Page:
Texas Water Symposium

Water, essential for life, is our most precious and valuable natural resource, but water supply is limited and under increasing pressure from a growing population.  How will we protect this resource and plan for a sustainable future?  There is a great need for a water-literate public; decisions being made today have far reaching and long lasting effects for our children and future generations.

The Texas Water Symposium series provides perspectives from policy makers, scientists, water resource experts and regional leaders.  Join us as we explore together, the complexity and challenges in providing water for Texans in this century.  Each session is free and open to the public.

The Texas Water Symposium is presented through a partnership with the Hill Country Alliance, Schreiner University, Texas Tech University and Texas Public Radio.

Flickr: Shannon https://flic.kr/p/duo8ut / CC

They may be small, but micro flora and fauna play a significant role in the ecosystem of Texas waterways. At the Texas Water Symposium on Thursday, September 1 in Kerrville, a panel of educators, researchers and ecologists shared their insights on the impact of human development on these small creatures, and explained their role in keeping our rivers and streams healthy.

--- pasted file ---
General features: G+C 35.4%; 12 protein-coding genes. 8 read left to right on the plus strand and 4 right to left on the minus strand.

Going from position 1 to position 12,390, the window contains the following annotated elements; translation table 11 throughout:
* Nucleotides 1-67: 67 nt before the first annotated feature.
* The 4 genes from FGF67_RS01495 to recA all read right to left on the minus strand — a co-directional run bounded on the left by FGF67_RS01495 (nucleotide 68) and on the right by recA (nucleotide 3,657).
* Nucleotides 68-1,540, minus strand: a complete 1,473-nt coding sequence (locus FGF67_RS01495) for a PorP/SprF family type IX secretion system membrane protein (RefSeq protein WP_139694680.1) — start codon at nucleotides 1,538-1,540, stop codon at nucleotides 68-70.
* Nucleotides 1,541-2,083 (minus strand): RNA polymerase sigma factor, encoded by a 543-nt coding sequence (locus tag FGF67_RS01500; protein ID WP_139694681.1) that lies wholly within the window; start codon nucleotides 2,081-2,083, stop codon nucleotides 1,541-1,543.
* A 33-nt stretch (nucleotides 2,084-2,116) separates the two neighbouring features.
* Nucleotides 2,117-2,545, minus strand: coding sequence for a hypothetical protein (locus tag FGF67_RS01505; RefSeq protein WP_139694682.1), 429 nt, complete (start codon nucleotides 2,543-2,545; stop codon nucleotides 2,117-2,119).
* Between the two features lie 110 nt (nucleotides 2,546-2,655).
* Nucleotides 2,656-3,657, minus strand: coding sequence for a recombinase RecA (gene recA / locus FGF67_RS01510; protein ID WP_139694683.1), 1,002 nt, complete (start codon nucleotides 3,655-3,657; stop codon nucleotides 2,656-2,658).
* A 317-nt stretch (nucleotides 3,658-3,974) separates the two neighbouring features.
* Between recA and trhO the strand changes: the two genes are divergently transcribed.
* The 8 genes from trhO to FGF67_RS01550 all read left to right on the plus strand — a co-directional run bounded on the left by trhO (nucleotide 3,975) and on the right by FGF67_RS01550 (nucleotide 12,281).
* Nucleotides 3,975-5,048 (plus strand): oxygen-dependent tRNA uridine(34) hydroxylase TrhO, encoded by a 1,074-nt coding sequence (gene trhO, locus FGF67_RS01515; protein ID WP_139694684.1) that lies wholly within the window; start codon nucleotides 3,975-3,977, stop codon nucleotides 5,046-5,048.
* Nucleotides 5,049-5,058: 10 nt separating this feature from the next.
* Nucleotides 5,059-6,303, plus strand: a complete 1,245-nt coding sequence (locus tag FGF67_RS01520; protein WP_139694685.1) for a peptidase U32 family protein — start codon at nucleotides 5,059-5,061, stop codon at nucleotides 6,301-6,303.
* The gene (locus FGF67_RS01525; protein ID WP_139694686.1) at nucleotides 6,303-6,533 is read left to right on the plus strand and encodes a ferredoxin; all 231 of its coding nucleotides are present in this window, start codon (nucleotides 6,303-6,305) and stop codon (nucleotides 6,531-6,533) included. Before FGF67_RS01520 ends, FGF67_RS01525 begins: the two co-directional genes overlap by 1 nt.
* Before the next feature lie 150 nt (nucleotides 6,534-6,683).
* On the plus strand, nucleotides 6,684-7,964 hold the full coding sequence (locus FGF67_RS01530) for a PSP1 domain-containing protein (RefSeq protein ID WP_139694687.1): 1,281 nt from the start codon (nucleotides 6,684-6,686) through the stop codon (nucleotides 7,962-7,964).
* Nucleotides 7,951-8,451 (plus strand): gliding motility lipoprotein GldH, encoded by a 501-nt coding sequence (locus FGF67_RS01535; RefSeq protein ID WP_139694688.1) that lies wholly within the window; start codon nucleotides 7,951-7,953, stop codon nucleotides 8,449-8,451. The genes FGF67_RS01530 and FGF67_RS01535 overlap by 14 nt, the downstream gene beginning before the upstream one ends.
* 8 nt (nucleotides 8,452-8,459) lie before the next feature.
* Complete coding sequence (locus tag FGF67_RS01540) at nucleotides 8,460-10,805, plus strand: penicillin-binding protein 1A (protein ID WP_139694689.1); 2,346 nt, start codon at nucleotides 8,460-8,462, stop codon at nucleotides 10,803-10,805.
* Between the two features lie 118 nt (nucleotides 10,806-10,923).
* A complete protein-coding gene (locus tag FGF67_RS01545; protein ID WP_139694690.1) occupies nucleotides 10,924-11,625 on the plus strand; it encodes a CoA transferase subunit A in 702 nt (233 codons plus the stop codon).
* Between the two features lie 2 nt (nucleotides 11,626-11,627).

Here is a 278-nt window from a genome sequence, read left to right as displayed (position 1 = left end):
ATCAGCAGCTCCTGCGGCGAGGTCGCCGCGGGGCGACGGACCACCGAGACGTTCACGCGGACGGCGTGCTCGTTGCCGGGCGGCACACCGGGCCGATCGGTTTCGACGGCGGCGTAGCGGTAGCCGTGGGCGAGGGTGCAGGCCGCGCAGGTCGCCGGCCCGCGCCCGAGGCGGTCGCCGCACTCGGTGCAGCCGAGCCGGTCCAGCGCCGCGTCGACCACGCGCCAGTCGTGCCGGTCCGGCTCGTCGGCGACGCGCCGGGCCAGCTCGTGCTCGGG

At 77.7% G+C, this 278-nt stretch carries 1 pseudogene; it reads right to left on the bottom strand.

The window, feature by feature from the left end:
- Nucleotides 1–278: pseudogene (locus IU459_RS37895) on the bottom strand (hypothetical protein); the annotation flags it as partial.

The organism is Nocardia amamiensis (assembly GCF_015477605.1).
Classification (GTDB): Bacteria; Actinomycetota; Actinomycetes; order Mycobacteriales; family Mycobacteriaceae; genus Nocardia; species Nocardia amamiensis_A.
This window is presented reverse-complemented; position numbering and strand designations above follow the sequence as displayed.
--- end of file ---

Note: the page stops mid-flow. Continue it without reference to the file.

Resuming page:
In the audio, you’ll learn in detail:

Nathan Cone / TPR

“If you can’t cook ‘em, eat ‘em, or shoot ‘em, what the heck good are they?” was the subtext of a panel discussion held on the campus of Texas Tech University-Junction on May 18, 2016. The Golden-cheeked Warbler, several species of mussels, and Monarch butterflies were all brought up in the context of conservation and concerns over development in the Texas Hill Country.

Nathan Cone / TPR

Whether the Carrizo-Wilcox Aquifer can meet the needs of a growing population in Texas was the question of the night at the Texas Water Symposium held on February 11, 2016 on the Texas State University campus in San Marcos. Texas State’s Geography Department, the Meadows Center for Water and the Environment, and the Hill Country Alliance brought a group of aquifer scientists together to explore the topic.

Nathan Cone / TPR

Water is intimately connected to the human experience. It weaves into and out of our individual and collective human lives. Precisely because it is so interwoven in our lives, water frequently becomes part of the most important narratives that we tell about ourselves and our human experience. Water is there at the moment of creation; it is there at the moment of devastation; and it is there as we navigate the more subtle moments of our lives.

SAWS Defends Vista Ridge

Oct 22, 2015
SAWS

The ousted author of a study that describes a controversial San Antonio water supply project as “high risk” squared off with the head of the city’s water utility Wednesday, questioning — among other things — whether an extra 16 billion gallons of water per year would diminish the city’s pioneering water conservation programs.

Pages